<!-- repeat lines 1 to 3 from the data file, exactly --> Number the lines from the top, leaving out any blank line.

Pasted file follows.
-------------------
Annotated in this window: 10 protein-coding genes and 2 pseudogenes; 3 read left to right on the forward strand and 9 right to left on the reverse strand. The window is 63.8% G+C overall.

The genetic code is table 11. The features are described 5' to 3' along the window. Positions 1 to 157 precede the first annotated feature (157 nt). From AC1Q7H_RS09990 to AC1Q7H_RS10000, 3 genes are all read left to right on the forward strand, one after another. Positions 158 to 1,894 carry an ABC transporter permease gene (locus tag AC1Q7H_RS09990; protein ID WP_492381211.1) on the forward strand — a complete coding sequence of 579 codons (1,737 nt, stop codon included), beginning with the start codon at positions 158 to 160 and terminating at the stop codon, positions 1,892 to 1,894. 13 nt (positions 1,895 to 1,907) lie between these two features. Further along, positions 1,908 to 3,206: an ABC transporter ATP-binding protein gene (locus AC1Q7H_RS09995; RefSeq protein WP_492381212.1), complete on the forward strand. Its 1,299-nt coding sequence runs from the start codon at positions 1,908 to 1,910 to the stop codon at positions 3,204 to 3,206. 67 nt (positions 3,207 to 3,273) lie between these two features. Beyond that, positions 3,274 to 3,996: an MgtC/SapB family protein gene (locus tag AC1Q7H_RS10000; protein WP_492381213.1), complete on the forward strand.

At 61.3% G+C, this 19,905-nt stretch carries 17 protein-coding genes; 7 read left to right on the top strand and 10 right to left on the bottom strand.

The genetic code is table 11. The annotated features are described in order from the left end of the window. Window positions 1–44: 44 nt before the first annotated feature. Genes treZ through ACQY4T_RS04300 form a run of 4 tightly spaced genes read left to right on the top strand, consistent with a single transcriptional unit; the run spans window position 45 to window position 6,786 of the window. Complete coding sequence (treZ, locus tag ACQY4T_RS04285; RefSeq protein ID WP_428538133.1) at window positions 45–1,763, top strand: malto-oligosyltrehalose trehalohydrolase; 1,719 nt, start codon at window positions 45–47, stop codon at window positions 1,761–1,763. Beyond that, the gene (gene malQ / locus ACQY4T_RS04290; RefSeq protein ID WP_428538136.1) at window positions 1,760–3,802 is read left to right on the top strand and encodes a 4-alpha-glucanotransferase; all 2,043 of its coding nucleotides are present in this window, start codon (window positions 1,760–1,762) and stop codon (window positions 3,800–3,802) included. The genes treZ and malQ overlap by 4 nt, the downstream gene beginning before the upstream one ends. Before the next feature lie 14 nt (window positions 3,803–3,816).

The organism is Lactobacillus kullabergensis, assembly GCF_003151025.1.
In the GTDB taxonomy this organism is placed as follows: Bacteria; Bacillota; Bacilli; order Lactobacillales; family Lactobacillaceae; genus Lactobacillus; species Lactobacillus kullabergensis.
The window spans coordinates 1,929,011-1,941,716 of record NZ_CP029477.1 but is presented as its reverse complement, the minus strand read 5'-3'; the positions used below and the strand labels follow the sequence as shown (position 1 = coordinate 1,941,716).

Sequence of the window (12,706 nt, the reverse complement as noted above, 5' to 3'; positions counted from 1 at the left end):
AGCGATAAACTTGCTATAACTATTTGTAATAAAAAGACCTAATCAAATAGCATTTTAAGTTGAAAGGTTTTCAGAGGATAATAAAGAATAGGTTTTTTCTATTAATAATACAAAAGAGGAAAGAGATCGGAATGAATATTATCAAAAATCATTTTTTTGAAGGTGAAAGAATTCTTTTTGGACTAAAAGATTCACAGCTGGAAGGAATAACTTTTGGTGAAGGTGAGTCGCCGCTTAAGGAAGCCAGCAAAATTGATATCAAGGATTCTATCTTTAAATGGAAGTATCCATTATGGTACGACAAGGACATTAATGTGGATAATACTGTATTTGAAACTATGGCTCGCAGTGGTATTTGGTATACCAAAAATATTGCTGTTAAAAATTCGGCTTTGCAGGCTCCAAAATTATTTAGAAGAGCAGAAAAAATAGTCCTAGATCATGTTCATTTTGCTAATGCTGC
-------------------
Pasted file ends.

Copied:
Annotated in this window: 10 protein-coding genes and 2 pseudogenes; 3 read left to right on the forward strand and 9 right to left on the reverse strand. The window is 63.8% G+C overall.

The genetic code is table 11. The features are described 5' to 3' along the window. Positions 1 to 157 precede the first annotated feature (157 nt). From AC1Q7H_RS09990 to AC1Q7H_RS10000, 3 genes are all read left to right on the forward strand, one after another. Positions 158 to 1,894 carry an ABC transporter permease gene (locus tag AC1Q7H_RS09990; protein ID WP_492381211.1) on the forward strand — a complete coding sequence of 579 codons (1,737 nt, stop codon included), beginning with the start codon at positions 158 to 160 and terminating at the stop codon, positions 1,892 to 1,894. 13 nt (positions 1,895 to 1,907) lie between these two features. Further along, positions 1,908 to 3,206: an ABC transporter ATP-binding protein gene (locus AC1Q7H_RS09995; RefSeq protein WP_492381212.1), complete on the forward strand. Its 1,299-nt coding sequence runs from the start codon at positions 1,908 to 1,910 to the stop codon at positions 3,204 to 3,206. 67 nt (positions 3,207 to 3,273) lie between these two features. Beyond that, positions 3,274 to 3,996: an MgtC/SapB family protein gene (locus tag AC1Q7H_RS10000; protein WP_492381213.1), complete on the forward strand.

At 61.3% G+C, this 19,905-nt stretch carries 17 protein-coding genes; 7 read left to right on the top strand and 10 right to left on the bottom strand.